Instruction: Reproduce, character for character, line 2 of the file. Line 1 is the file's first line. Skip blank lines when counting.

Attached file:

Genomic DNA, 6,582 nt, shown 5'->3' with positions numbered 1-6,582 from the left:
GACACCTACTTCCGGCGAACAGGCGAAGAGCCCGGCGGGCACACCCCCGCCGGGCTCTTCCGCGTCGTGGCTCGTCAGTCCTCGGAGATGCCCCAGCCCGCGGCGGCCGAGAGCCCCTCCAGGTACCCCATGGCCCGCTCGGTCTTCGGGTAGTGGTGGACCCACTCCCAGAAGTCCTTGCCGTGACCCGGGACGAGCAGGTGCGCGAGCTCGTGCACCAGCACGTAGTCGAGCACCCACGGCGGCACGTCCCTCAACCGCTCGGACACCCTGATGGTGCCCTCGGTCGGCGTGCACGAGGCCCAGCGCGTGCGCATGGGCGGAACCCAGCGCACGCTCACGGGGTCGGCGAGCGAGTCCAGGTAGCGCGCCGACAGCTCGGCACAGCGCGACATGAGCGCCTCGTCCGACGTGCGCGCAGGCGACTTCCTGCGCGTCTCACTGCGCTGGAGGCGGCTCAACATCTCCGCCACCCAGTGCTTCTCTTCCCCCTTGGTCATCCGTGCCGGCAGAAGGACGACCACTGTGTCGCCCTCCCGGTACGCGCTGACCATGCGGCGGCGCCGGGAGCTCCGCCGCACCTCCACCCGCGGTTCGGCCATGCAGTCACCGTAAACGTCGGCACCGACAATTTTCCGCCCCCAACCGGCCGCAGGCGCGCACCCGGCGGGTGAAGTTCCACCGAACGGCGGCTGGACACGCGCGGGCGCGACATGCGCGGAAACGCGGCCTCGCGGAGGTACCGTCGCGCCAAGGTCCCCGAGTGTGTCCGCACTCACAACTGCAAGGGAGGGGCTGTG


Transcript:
GACACCTACTTCCGGCGAACAGGCGAAGAGCCCGGCGGGCACACCCCCGCCGGGCTCTTCCGCGTCGTGGCTCGTCAGTCCTCGGAGATGCCCCAGCCCGCGGCGGCCGAGAGCCCCTCCAGGTACCCCATGGCCCGCTCGGTCTTCGGGTAGTGGTGGACCCACTCCCAGAAGTCCTTGCCGTGACCCGGGACGAGCAGGTGCGCGAGCTCGTGCACCAGCACGTAGTCGAGCACCCACGGCGGCACGTCCCTCAACCGCTCGGACACCCTGATGGTGCCCTCGGTCGGCGTGCACGAGGCCCAGCGCGTGCGCATGGGCGGAACCCAGCGCACGCTCACGGGGTCGGCGAGCGAGTCCAGGTAGCGCGCCGACAGCTCGGCACAGCGCGACATGAGCGCCTCGTCCGACGTGCGCGCAGGCGACTTCCTGCGCGTCTCACTGCGCTGGAGGCGGCTCAACATCTCCGCCACCCAGTGCTTCTCTTCCCCCTTGGTCATCCGTGCCGGCAGAAGGACGACCACTGTGTCGCCCTCCCGGTACGCGCTGACCATGCGGCGGCGCCGGGAGCTCCGCCGCACCTCCACCCGCGGTTCGGCCATGCAGTCACCGTAAACGTCGGCACCGACAATTTTCCGCCCCCAACCGGCCGCAGGCGCGCACCCGGCGGGTGAAGTTCCACCGAACGGCGGCTGGACACGCGCGGGCGCGACATGCGCGGAAACGCGGCCTCGCGGAGGTACCGTCGCGCCAAGGTCCCCGAGTGTGTCCGCACTCACAACTGCAAGGGAGGGGCTGTG